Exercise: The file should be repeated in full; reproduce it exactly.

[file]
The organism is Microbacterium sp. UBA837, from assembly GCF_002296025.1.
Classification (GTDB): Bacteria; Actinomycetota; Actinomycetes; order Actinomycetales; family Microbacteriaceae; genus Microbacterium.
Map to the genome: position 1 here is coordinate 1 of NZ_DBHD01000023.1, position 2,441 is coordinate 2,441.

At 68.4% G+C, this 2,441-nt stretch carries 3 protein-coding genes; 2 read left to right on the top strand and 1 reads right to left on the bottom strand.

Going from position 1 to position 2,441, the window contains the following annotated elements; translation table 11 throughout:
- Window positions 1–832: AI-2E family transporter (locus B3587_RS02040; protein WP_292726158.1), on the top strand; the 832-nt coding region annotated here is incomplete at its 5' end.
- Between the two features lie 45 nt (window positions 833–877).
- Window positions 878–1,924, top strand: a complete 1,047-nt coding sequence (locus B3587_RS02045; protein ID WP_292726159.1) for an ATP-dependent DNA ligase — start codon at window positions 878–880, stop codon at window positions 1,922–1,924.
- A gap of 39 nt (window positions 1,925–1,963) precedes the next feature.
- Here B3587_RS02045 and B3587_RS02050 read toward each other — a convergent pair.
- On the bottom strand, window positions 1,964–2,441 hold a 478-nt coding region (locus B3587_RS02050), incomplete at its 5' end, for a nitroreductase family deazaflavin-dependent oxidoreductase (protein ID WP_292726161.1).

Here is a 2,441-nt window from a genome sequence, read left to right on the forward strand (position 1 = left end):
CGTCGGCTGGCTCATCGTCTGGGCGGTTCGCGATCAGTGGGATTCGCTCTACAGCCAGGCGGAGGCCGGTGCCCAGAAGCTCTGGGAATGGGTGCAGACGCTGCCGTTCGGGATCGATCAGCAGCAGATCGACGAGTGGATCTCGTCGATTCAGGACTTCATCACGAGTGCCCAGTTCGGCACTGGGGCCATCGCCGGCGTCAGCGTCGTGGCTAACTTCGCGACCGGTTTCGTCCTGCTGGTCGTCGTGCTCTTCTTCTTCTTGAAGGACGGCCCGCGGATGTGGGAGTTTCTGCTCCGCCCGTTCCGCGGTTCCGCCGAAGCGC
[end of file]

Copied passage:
The organism is Microbacterium sp. UBA837, from assembly GCF_002296025.1.
Classification (GTDB): Bacteria; Actinomycetota; Actinomycetes; order Actinomycetales; family Microbacteriaceae; genus Microbacterium.
Map to the genome: position 1 here is coordinate 1 of NZ_DBHD01000023.1, position 2,441 is coordinate 2,441.

At 68.4% G+C, this 2,441-nt stretch carries 3 protein-coding genes; 2 read left to right on the top strand and 1 reads right to left on the bottom strand.

Going from position 1 to position 2,441, the window contains the following annotated elements; translation table 11 throughout:
- Window positions 1–832: AI-2E family transporter (locus B3587_RS02040; protein WP_292726158.1), on the top strand; the 832-nt coding region annotated here is incomplete at its 5' end.
- Between the two features lie 45 nt (window positions 833–877).
- Window positions 878–1,924, top strand: a complete 1,047-nt coding sequence (locus B3587_RS02045; protein ID WP_292726159.1) for an ATP-dependent DNA ligase — start codon at window positions 878–880, stop codon at window positions 1,922–1,924.
- A gap of 39 nt (window positions 1,925–1,963) precedes the next feature.
- Here B3587_RS02045 and B3587_RS02050 read toward each other — a convergent pair.
- On the bottom strand, window positions 1,964–2,441 hold a 478-nt coding region (locus B3587_RS02050), incomplete at its 5' end, for a nitroreductase family deazaflavin-dependent oxidoreductase (protein ID WP_292726161.1).

Here is a 2,441-nt window from a genome sequence, read left to right on the forward strand (position 1 = left end):
CGTCGGCTGGCTCATCGTCTGGGCGGTTCGCGATCAGTGGGATTCGCTCTACAGCCAGGCGGAGGCCGGTGCCCAGAAGCTCTGGGAATGGGTGCAGACGCTGCCGTTCGGGATCGATCAGCAGCAGATCGACGAGTGGATCTCGTCGATTCAGGACTTCATCACGAGTGCCCAGTTCGGCACTGGGGCCATCGCCGGCGTCAGCGTCGTGGCTAACTTCGCGACCGGTTTCGTCCTGCTGGTCGTCGTGCTCTTCTTCTTCTTGAAGGACGGCCCGCGGATGTGGGAGTTTCTGCTCCGCCCGTTCCGCGGTTCCGCCGAAGCGC